‘GM-contaminated’ rice sold by Maharashtra firm

‘GM-contaminated’ rice sold by Maharashtra firm

Who is the source of exporter?

  • The Centre has identified a Maharashtra-based exporter as the source of the broken rice flagged in Europe as contaminated with genetic modifications (GM) earlier this year.

Who has certified non-GMO certification?

  • It added that the 500-tonne consignment was given a non-GMO certification by an independent agency (Bureau Veritas (India) Private Limited).

Whether India produces GM rice?

  • Government reiterating that GM rice is not grown commercially in India.

The steps taken by Indian Government

  • IARI Director said that the European Commission must share details of specific genetic markers found in the consignment, so that it could be tracked to ascertain if there were any linkages to any of the approved field trials of GM rice in India.
  • Indian government constituted a commission, which includes experts both from the Genetic Engineering Appraisal Committee [GEAC] and agricultural experts from the IARI and other rice experts to investigate the matter.

What Indian government says?

  • The GMO contamination is suspected to have been found in rice flour which was processed in the EU, and they themselves are not sure of the exact source of the contaminant. The broken white rice exported from India, which is allegedly one of the possibilities, has passed through many hands before reaching the actual processors in the EU.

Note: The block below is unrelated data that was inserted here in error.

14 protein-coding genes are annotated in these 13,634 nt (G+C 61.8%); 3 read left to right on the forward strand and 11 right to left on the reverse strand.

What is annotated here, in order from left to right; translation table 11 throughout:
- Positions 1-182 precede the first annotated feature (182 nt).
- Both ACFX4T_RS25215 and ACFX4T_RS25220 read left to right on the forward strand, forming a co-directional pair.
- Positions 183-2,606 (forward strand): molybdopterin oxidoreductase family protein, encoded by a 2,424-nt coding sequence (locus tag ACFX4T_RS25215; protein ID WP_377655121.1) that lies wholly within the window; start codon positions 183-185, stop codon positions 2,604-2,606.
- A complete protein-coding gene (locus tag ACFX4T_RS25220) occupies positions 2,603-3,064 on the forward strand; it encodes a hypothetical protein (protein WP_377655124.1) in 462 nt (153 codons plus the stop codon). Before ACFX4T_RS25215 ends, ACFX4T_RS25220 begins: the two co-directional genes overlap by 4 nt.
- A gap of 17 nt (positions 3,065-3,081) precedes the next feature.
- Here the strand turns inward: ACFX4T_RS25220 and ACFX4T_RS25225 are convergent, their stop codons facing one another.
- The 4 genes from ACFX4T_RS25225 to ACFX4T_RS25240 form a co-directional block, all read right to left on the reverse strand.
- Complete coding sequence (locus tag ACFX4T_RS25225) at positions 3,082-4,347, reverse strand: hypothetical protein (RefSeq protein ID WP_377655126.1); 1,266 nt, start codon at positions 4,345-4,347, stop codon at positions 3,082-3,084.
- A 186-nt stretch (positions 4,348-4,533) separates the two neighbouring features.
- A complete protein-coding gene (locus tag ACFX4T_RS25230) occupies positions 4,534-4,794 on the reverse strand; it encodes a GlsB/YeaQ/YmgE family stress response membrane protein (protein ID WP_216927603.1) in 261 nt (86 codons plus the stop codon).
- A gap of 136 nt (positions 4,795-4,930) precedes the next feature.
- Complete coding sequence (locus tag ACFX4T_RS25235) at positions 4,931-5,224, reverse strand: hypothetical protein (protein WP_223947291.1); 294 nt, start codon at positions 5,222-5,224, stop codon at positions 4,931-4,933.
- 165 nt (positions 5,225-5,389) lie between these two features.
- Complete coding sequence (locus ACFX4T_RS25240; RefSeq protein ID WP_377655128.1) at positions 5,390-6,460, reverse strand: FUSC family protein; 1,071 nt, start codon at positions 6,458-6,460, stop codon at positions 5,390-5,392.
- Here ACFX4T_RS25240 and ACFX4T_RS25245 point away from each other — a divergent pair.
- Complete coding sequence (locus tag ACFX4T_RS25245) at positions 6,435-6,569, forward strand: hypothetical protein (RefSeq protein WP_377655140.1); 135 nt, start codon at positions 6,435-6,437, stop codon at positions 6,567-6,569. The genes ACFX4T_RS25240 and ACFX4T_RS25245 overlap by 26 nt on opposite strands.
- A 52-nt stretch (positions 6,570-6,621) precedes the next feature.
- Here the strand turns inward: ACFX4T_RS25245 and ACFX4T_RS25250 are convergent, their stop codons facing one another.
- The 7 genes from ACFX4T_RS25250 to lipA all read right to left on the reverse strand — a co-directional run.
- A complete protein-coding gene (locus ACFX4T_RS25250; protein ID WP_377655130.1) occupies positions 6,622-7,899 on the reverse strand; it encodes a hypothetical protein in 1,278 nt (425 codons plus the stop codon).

• The Ministry suggested that cross contamination could have taken place while the broken rice was being processed into final products in Europe.
  • Indian govt. says that hardly any possibility of cross contamination even during inland transit, final sample was drawn at the port of loading by an independent inspection agency (Bureau Veritas (India) Private Limited) having international recognition which, after due testing and verification, issued a Non-GMO certificate before shipment.
  • The European Commission’s contamination alert prompted the recall of tonnes of confectionery items and baked goods throughout Europe this summer, and provoked concerns that India’s ₹65,000 crore worth of annual rice exports could be hurt by the allegations.